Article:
By Amanda Eggert EBS Senior Editor
BIG SKY – A July 25 meeting at the Warren Miller Performing Arts Center about an electrical substation to be located somewhere between Meadow Village and Lone Mountain drew a sizable crowd and some strongly-worded comments from attendees.
The meeting, which started off as an explanation of a month-long facilitation process intended to ease tensions between NorthWestern Energy and Big Sky community members, inspired some sharp criticism of NorthWestern’s initial approach to locating a site for a new substation.
One community member expressed frustration that NorthWestern had moved forward with property acquisition for a potential site near the Sleeping Bear and Antler Ridge subdivisions before contacting homeowners in those neighborhoods.
“NorthWestern Energy is absolutely committed to figuring out how to make that work in the most sustainable, collectively beneficial way possible,” said Eric Austin, whose organization, the Burton K. Wheeler Center for Public Policy, was hired by NorthWestern to facilitate discussion between the energy company and the Big Sky community.
The project Austin is facilitating is scheduled to move quickly, with five smaller community meetings culminating in an Aug. 29 presentation of NorthWestern’s plan moving forward.
Northwestern Major Projects Director Tom Pankratz said the utility company anticipates Big Sky’s energy load demand will nearly double in the next 10 to 15 years. The company currently serves approximately 4,400 electrical customers in Big Sky.
Pankratz said Big Sky’s energy demand grows about 8 percent annually, a marked difference from the statewide average of about 1 percent, and that an additional substation is needed to add redundancy to the system and lessen the likelihood of long-term blackouts.
Most of the concerns residents voiced at the meeting centered on how NorthWestern’s initial selection, dubbed the Midway Site, would compromise aesthetics and property values. Community members have also expressed concern over the noise and wildlife impact of the proposed substation.
“How many of you would like, at your house, to look out [your] windows and see that substation right in front of you?” Antler Ridge resident Buz Daviz asked the employees of Northwestern Energy in attendance. “I don’t think anybody in Big Sky, whether it’s in Antler Ridge, whether it’s in Sleeping Bear, whether it’s in Aspen Grove, should have to look at a substation.”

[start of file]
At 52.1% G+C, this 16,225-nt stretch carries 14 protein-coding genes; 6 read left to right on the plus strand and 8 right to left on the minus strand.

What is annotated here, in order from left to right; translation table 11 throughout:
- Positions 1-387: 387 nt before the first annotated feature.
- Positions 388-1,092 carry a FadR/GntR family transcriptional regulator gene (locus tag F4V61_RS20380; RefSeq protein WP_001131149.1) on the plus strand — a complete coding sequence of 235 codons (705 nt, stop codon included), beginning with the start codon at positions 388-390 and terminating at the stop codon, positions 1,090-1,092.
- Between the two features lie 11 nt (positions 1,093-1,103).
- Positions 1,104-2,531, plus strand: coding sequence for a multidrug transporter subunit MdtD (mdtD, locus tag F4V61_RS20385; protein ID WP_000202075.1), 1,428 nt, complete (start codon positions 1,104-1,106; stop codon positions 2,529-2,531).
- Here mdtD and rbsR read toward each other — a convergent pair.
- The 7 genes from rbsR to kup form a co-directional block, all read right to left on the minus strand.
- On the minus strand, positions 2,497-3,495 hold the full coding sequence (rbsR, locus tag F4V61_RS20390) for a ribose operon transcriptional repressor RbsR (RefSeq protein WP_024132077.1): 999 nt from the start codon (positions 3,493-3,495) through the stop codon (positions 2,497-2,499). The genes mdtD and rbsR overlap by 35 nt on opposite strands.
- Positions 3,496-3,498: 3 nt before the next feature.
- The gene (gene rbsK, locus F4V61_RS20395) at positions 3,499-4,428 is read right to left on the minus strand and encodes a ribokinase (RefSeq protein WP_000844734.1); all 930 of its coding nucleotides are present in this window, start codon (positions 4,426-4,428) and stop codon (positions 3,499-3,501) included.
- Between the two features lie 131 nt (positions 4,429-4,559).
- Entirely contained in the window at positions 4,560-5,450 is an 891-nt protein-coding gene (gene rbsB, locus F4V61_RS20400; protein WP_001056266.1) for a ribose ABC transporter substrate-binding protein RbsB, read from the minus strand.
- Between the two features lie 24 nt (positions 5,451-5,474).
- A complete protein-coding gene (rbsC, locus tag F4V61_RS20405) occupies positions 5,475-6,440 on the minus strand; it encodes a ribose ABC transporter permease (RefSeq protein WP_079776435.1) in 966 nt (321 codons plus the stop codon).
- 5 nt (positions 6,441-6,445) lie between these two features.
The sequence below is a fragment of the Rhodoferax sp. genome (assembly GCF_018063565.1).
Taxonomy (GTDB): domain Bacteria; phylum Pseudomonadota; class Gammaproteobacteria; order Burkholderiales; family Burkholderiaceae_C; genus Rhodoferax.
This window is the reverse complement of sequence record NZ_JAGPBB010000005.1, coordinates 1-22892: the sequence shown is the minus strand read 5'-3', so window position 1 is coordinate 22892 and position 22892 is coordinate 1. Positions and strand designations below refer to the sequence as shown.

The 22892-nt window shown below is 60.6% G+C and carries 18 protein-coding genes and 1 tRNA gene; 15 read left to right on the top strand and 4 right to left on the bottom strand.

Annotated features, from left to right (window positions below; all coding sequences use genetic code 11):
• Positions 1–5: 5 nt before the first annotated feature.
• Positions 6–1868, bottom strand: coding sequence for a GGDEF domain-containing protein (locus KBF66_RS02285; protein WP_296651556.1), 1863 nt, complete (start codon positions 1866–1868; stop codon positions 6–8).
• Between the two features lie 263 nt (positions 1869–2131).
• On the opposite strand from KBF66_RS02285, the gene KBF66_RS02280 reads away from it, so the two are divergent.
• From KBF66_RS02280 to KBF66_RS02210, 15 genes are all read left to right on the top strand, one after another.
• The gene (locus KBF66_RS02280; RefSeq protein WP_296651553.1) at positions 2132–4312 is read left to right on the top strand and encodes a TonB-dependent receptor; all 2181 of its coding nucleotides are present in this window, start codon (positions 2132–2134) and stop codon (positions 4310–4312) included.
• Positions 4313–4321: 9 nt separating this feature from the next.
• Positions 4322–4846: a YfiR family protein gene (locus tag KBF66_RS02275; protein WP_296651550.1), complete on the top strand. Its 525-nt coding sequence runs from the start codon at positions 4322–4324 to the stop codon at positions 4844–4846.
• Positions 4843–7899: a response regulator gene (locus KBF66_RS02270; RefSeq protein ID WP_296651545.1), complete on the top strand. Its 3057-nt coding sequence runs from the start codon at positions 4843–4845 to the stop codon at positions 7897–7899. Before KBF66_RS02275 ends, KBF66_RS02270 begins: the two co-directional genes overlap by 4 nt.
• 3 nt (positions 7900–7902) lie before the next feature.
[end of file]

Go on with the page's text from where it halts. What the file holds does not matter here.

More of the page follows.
Davis added that he knows of one lot owner who’s lost a sale because a potential buyer heard a substation might be going in nearby.
Another Antler Ridge resident, John Bauchman, said he was under the impression that the Rainham site that had been proposed to Northwestern was a legitimate alternative to the Midway site. “The fact that we’re having these meetings leads me to believe or assume that there is a preference still for the Midway site [rather] than the Rainham sight,” he said.
“We don’t have a preferred site at this point,” Hangratez said, echoing an earlier comment by Pat Asay, manager of lands and permitting for Northwestern Energy. Asay said NorthWestern’s conditional use permit application for that site has been suspended.
Bauchman said he’s concerned that the substation, particularly if it’s located at the Midway site, will be an eyesore for people as they drive to Lone Mountain, similar to the sewer ponds located in Meadow Village.
The substation will require about 5 acres of land, and homeowners have argued that there are ways to minimize its impact—by being choosy about location and looking at ways to minimize viewshed impact, like building it underground or enclosing it in a structure. The tumult over the substation has spawned a Facebook group, The Big Sky Alliance for Responsible Development.
Fielding a question about cost—specifically about the feasibility of locating the substation at a higher-cost site that would be less impactful to homeowners—Hangratez said, “Yes, cost is a consideration for us. As I’m sure you all know, everything we do in Big Sky tends to be on the higher end in terms of cost … As a regulated utility, we have to look at cost very carefully and we have to consider that [on behalf] of all of our customers.”
The first focus group discussions took place July 31 and Aug. 1 at the Big Sky Water and Sewer District. The July 31 meeting was geared toward Yellowstone Club and Spanish Peaks owners as well as other interested owners, and the Aug. 1 meeting was directed toward Meadow Village business and other commercial interests.
At the Aug. 1 meeting, NorthWestern provided information about site requirements for the substation as well as visual renderings of what it would look like if located at two of the four potential sites.
“We will take our last breath to make sure this isn’t going to happen [at the Midway} site,” said Sleeping Bear Road resident Jeannine Hall, whose deck-view would overlook the Midway site.
For more information about the project and future meetings, including upcoming meeting on Aug. 17, Aug. 20 and Aug. 21, visit https://bigskysubstation.wixsite.com/bigskysubstation.
EBS Associate Editor Sarah Gianelli contributed reporting to this story.
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